Our daughter began taking piano when she was four. Six months earlier, Jeremy bought our piano from Hauer Music just before the Hauer family moved out of Dayton to Centerville. On the lookout for a music teacher, I picked up a promising flyer at the Yellow Springs Train Station. The flyer offered Suzuki piano or violin lessons. I took down the number and called Burgess. We arranged a lesson and to my delight the very next day my daughter asked when she could start playing piano. “Tomorrow,” I replied.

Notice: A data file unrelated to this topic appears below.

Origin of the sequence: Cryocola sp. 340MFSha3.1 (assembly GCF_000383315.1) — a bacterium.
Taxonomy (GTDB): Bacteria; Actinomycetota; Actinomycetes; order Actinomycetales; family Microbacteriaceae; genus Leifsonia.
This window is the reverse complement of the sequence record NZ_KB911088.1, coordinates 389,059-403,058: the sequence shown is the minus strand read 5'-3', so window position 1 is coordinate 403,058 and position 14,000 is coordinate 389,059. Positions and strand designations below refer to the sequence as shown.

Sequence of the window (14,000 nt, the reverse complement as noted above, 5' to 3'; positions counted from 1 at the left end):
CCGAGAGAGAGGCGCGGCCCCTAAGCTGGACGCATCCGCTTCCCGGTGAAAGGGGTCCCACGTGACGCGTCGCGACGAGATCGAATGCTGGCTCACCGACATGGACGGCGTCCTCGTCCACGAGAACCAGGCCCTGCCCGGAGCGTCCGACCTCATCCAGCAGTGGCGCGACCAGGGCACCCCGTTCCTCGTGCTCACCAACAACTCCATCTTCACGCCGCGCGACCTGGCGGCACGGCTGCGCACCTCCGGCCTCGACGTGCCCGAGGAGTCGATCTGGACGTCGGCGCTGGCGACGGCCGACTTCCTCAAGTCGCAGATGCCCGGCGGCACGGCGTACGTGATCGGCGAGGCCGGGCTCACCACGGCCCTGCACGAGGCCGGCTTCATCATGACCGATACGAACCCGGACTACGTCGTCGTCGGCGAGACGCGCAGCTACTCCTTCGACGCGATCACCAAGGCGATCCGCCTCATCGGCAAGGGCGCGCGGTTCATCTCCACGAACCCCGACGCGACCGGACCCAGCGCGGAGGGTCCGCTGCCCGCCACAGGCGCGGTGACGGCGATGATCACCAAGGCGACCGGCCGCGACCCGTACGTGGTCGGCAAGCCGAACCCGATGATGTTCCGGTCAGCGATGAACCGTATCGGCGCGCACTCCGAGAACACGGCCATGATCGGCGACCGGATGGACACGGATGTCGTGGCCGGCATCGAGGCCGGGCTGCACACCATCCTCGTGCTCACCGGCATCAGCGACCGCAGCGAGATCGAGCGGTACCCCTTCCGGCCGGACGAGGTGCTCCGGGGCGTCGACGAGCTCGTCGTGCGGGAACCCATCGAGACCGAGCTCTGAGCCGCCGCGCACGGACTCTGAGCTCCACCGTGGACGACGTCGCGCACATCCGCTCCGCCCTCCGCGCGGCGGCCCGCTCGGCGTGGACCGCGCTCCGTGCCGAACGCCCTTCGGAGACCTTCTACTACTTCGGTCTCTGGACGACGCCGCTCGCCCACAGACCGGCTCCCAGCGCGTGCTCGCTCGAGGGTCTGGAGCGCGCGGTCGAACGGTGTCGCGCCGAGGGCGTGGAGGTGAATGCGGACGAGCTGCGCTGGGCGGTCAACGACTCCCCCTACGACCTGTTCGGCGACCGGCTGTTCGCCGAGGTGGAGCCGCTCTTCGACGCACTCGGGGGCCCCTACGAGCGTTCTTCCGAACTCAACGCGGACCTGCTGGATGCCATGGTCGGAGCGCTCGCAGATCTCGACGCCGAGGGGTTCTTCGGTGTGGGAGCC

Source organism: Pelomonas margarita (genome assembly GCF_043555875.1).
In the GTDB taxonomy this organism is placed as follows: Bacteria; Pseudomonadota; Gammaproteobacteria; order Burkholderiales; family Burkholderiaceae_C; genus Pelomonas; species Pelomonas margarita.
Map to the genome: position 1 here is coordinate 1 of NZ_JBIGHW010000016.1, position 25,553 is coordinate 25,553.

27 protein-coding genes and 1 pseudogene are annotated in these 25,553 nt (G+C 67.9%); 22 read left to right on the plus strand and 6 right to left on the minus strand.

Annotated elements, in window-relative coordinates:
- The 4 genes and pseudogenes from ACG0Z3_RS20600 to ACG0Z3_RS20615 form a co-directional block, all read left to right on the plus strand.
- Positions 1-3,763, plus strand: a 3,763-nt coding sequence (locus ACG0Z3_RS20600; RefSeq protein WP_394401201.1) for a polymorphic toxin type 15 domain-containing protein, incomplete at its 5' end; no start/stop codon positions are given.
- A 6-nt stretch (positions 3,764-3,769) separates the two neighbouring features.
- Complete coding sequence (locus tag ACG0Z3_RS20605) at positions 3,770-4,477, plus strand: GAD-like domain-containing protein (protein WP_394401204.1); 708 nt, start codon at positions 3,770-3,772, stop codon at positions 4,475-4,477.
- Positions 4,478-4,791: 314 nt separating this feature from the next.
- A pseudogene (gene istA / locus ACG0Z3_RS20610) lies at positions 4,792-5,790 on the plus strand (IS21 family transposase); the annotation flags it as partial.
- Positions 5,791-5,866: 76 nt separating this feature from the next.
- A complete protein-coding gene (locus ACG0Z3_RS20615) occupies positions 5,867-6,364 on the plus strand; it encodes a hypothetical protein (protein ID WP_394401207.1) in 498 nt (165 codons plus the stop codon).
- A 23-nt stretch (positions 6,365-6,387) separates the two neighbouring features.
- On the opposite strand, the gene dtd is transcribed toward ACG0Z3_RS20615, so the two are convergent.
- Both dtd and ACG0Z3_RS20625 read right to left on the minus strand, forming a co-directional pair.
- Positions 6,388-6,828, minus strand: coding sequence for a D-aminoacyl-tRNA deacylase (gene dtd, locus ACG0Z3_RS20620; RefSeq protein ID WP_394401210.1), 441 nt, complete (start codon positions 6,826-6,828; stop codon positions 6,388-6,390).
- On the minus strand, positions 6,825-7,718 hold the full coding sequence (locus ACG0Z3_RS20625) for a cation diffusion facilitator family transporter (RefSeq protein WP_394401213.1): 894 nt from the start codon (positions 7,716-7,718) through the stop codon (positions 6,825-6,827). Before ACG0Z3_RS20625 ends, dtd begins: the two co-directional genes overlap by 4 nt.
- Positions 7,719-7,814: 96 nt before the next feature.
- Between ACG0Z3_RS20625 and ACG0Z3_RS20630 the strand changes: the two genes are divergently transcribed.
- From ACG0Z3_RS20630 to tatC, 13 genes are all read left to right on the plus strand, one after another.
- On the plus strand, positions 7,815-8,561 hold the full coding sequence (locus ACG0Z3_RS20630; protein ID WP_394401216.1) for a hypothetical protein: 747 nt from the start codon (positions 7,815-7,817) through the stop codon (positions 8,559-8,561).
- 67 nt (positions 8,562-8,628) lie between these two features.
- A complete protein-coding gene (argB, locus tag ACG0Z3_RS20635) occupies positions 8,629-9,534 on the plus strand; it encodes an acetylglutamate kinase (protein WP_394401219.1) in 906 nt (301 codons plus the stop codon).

We met with Burgess on Friday. We’ve gone religiously ever since. We’ve been less disciplined about practice however. The Suzuki technique is designed for young children. It focuses on posture and the development of a sensitive ear. To master a piece and the technique it features, we practice measure by measure, line by line, until we can play the tune all the way through. When I say “we”, I do mean we. Burgess expects us both—student and parent—to practice together. She tasks us to listen to the CD of piano songs regularly and instructs me to sit at the piano with my daughter switching off between correcting her form and practicing the instrument myself to model the work. Executing this task has been hard; I learned that my daughter does not sit well. When she was little, she would finsih a single measure—a simple progression of notes—and her hands would fly off the piano keys like startled starlings. I put in an outsized effort—outsized for a child her age—to get her to reset her hands on the piano and continue. Progress was slow. Maddeningly slow. At times, I was so near giving up that I picked up the phone to cancel with her lessons thinking she just wasn’t mature enough. That very real threat seemed just the thing to free my daughter from her restraints. She’d play her best in that excited state, with confidence, without mistake. I’d look on confounded at how she could be so scattered in one moment and so together in the next. At first I put her behavior down as an attention getting device. That judgement however didn’t really jive. She didn’t have trouble getting my attention. She had trouble keep her own.